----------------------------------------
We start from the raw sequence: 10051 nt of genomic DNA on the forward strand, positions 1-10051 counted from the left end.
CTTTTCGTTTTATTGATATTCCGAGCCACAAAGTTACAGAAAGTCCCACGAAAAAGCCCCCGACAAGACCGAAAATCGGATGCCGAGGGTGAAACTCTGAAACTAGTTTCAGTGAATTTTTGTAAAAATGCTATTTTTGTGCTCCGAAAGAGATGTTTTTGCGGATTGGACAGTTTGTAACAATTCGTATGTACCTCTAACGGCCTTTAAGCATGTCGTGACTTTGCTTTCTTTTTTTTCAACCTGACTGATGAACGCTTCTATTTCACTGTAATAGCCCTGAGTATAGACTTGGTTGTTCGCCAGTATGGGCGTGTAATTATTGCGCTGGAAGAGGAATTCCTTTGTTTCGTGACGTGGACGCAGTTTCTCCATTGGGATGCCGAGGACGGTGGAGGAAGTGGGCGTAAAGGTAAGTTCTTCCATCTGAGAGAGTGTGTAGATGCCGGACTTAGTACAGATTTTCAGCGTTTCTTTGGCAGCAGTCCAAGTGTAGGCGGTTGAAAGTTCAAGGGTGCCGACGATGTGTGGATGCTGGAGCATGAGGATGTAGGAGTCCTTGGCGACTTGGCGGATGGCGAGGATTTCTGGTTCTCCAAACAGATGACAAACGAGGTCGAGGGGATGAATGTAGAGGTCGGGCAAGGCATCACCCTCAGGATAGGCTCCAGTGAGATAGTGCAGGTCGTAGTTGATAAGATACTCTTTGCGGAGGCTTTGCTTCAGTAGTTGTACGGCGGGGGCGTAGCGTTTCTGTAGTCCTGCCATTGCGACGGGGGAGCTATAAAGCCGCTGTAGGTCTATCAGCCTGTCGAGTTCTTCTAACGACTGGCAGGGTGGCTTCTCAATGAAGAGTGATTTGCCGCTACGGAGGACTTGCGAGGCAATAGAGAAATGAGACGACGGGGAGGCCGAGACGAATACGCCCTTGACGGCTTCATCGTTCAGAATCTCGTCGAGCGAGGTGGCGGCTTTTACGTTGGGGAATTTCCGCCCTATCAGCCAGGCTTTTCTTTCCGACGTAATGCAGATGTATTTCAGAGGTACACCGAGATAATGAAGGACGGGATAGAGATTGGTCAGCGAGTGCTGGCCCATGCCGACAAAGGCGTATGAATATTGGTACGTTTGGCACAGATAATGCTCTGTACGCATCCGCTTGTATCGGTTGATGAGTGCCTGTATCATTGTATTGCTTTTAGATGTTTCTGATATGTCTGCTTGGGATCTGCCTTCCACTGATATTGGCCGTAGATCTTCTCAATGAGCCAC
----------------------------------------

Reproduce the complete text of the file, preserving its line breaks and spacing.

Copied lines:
We start from the raw sequence: 10051 nt of genomic DNA on the forward strand, positions 1-10051 counted from the left end.
CTTTTCGTTTTATTGATATTCCGAGCCACAAAGTTACAGAAAGTCCCACGAAAAAGCCCCCGACAAGACCGAAAATCGGATGCCGAGGGTGAAACTCTGAAACTAGTTTCAGTGAATTTTTGTAAAAATGCTATTTTTGTGCTCCGAAAGAGATGTTTTTGCGGATTGGACAGTTTGTAACAATTCGTATGTACCTCTAACGGCCTTTAAGCATGTCGTGACTTTGCTTTCTTTTTTTTCAACCTGACTGATGAACGCTTCTATTTCACTGTAATAGCCCTGAGTATAGACTTGGTTGTTCGCCAGTATGGGCGTGTAATTATTGCGCTGGAAGAGGAATTCCTTTGTTTCGTGACGTGGACGCAGTTTCTCCATTGGGATGCCGAGGACGGTGGAGGAAGTGGGCGTAAAGGTAAGTTCTTCCATCTGAGAGAGTGTGTAGATGCCGGACTTAGTACAGATTTTCAGCGTTTCTTTGGCAGCAGTCCAAGTGTAGGCGGTTGAAAGTTCAAGGGTGCCGACGATGTGTGGATGCTGGAGCATGAGGATGTAGGAGTCCTTGGCGACTTGGCGGATGGCGAGGATTTCTGGTTCTCCAAACAGATGACAAACGAGGTCGAGGGGATGAATGTAGAGGTCGGGCAAGGCATCACCCTCAGGATAGGCTCCAGTGAGATAGTGCAGGTCGTAGTTGATAAGATACTCTTTGCGGAGGCTTTGCTTCAGTAGTTGTACGGCGGGGGCGTAGCGTTTCTGTAGTCCTGCCATTGCGACGGGGGAGCTATAAAGCCGCTGTAGGTCTATCAGCCTGTCGAGTTCTTCTAACGACTGGCAGGGTGGCTTCTCAATGAAGAGTGATTTGCCGCTACGGAGGACTTGCGAGGCAATAGAGAAATGAGACGACGGGGAGGCCGAGACGAATACGCCCTTGACGGCTTCATCGTTCAGAATCTCGTCGAGCGAGGTGGCGGCTTTTACGTTGGGGAATTTCCGCCCTATCAGCCAGGCTTTTCTTTCCGACGTAATGCAGATGTATTTCAGAGGTACACCGAGATAATGAAGGACGGGATAGAGATTGGTCAGCGAGTGCTGGCCCATGCCGACAAAGGCGTATGAATATTGGTACGTTTGGCACAGATAATGCTCTGTACGCATCCGCTTGTATCGGTTGATGAGTGCCTGTATCATTGTATTGCTTTTAGATGTTTCTGATATGTCTGCTTGGGATCTGCCTTCCACTGATATTGGCCGTAGATCTTCTCAATGAGCCAC